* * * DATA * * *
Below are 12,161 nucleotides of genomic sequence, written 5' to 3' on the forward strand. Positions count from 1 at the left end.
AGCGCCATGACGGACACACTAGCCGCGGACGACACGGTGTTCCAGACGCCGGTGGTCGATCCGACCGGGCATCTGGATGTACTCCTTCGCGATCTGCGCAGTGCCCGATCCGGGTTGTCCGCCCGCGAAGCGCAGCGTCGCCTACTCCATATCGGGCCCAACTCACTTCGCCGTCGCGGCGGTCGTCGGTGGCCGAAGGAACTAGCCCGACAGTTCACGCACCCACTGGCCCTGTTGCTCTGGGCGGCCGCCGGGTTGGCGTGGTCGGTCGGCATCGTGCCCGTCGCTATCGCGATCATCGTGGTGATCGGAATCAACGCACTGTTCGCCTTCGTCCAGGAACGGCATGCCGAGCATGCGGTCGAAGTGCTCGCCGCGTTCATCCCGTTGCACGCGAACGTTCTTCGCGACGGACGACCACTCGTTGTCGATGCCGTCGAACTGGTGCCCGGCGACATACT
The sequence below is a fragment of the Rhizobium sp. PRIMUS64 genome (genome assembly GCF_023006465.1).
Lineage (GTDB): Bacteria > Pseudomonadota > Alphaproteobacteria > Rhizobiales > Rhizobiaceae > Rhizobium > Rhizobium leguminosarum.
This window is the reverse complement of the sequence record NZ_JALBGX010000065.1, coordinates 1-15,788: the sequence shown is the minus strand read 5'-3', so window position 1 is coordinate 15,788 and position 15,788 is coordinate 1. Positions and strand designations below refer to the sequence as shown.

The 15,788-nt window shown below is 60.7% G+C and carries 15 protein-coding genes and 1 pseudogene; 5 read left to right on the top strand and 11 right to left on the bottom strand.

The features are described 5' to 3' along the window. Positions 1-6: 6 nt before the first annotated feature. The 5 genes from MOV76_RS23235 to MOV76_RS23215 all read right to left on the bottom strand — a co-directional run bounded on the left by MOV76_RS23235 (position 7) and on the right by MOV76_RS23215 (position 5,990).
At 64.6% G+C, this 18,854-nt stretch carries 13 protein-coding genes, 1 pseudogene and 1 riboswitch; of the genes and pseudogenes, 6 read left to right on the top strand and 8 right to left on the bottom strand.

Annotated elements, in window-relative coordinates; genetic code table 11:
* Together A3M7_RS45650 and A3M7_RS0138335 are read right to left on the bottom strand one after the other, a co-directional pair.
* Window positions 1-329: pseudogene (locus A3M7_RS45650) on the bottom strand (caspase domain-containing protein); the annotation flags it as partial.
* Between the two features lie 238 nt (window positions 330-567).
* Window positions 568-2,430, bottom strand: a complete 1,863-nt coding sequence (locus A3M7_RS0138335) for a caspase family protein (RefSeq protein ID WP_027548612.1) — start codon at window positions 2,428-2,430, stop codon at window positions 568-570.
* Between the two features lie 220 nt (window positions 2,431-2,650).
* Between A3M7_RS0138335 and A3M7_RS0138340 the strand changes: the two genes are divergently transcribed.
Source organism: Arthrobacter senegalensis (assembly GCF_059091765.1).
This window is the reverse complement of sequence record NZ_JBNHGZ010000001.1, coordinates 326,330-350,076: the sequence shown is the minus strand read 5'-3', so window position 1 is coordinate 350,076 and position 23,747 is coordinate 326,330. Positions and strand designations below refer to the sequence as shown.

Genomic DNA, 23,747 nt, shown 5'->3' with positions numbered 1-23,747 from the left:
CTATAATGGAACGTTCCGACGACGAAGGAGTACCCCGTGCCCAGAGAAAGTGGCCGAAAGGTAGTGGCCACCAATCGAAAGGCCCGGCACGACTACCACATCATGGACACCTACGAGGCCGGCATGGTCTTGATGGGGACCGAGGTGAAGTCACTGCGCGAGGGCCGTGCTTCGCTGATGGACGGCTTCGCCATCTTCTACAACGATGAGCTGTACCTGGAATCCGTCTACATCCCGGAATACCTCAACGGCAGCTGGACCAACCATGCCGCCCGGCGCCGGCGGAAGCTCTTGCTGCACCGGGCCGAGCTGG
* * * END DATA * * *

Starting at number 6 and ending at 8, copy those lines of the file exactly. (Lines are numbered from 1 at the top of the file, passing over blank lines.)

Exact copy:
The 15,788-nt window shown below is 60.7% G+C and carries 15 protein-coding genes and 1 pseudogene; 5 read left to right on the top strand and 11 right to left on the bottom strand.

The features are described 5' to 3' along the window. Positions 1-6: 6 nt before the first annotated feature. The 5 genes from MOV76_RS23235 to MOV76_RS23215 all read right to left on the bottom strand — a co-directional run bounded on the left by MOV76_RS23235 (position 7) and on the right by MOV76_RS23215 (position 5,990).
At 64.6% G+C, this 18,854-nt stretch carries 13 protein-coding genes, 1 pseudogene and 1 riboswitch; of the genes and pseudogenes, 6 read left to right on the top strand and 8 right to left on the bottom strand.